The second event is the recent televised announcement by Australia, the United Kingdom, and the United States of a new trilateral security partnership, aka ‘AUKUS’. Headlines featured Australia’s breaking of a US $66-billion contract with the French in favour of nuclear-powered submarine technology from the US and UK. The partnership itself was a more expansive version of the Anglophone “special relationship” forged, in the words of President Biden, in “the trench fighting in World War I, the island hopping of World War II, during the frigid winters in Korea, and the scorching heat of the Persian Gulf.” In the context of AUKUS, like-minded was congruent with a shared willingness “to take on the threats of the 21st century, just as we did in the 20th century: Together.” A much broader commitment was lost in the media spasm over the nuclear submarines and French charges of ‘back-stabbing’ by perfidious Anglo-Saxons. At the virtual press conference, Biden spelt out a strategic partnership ‘enhanced’ by collaborative innovations in critical technologies; he even dropped the Q-word:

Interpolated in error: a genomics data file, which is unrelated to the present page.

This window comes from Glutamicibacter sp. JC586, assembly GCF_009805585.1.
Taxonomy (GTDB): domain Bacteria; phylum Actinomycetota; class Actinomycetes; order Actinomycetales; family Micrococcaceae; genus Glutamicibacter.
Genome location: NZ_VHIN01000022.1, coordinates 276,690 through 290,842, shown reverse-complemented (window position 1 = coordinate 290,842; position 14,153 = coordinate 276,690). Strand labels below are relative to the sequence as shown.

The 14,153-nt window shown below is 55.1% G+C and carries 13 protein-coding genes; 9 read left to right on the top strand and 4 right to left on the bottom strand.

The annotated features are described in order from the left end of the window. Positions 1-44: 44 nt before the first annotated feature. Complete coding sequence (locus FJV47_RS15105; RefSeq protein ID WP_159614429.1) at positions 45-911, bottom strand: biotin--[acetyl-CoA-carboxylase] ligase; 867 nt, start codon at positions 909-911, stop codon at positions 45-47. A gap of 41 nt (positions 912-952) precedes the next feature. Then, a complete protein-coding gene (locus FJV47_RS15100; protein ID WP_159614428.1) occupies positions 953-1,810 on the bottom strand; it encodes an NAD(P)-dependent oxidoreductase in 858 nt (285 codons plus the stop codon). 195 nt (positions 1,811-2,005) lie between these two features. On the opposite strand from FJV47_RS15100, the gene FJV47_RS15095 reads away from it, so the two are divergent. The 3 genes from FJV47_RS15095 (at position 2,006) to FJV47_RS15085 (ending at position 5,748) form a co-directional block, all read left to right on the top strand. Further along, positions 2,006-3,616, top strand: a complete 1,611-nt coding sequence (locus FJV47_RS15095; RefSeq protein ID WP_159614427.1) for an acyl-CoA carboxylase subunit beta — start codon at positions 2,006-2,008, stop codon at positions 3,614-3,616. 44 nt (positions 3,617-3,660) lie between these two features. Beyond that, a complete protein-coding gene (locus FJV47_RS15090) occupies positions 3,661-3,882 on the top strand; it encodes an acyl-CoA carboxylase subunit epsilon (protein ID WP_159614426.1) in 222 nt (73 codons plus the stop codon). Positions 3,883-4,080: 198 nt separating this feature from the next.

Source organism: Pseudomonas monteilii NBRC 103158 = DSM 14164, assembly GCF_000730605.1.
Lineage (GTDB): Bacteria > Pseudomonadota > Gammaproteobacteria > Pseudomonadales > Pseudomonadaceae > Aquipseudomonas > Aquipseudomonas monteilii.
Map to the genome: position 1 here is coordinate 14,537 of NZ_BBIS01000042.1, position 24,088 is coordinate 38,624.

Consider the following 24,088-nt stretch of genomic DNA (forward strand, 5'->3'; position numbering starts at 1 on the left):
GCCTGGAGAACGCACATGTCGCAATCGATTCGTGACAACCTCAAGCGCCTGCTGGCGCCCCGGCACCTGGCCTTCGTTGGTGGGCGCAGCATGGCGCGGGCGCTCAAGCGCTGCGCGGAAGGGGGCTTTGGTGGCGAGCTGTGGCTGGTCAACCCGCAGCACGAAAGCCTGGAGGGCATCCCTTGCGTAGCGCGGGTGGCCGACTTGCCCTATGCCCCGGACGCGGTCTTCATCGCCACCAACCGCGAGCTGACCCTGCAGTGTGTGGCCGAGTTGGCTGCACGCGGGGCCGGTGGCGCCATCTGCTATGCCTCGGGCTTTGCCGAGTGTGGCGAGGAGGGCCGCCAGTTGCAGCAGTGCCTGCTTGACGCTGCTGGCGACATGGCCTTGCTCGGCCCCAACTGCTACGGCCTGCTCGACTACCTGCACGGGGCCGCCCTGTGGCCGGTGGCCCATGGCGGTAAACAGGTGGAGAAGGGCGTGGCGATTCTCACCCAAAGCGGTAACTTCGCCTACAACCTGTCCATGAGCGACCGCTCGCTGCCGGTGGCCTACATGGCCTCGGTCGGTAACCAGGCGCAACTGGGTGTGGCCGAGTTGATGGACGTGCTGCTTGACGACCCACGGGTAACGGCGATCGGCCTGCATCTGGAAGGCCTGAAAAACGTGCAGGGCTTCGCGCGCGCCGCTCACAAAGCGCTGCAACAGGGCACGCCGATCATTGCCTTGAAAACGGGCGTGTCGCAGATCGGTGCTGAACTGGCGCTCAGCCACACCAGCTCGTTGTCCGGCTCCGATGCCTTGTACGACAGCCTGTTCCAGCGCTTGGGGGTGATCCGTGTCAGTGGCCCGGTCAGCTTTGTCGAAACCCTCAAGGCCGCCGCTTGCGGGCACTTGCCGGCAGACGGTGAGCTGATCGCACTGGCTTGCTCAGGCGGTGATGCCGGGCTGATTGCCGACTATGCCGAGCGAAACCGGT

“AUKUS will bring together our sailors, our scientists, and our industries to maintain and expand our edge in military capabilities and critical technologies, such as cyber, artificial intelligence, quantum technologies, and undersea domains.”
These two events beg the question: Are the ‘like-minded’ once again going back to the future, seeking to find in emerging critical technologies an ‘edge’ against new global uncertainties and threats? And, to name the elephant missing from the virtual press conference, to hedge against China? If so, what kind of new thinking and global governance might shape the trajectory of new critical technologies toward peaceful competition rather than military conflict?
As is often the case with rapid technological change, ethics, politics, and governance lag behind, with the potential for social harm, economic inequalities, and geopolitical instability. New rules are needed to address the promise as well as predicament of critical technologies like cyber, artificial intelligence, and quantum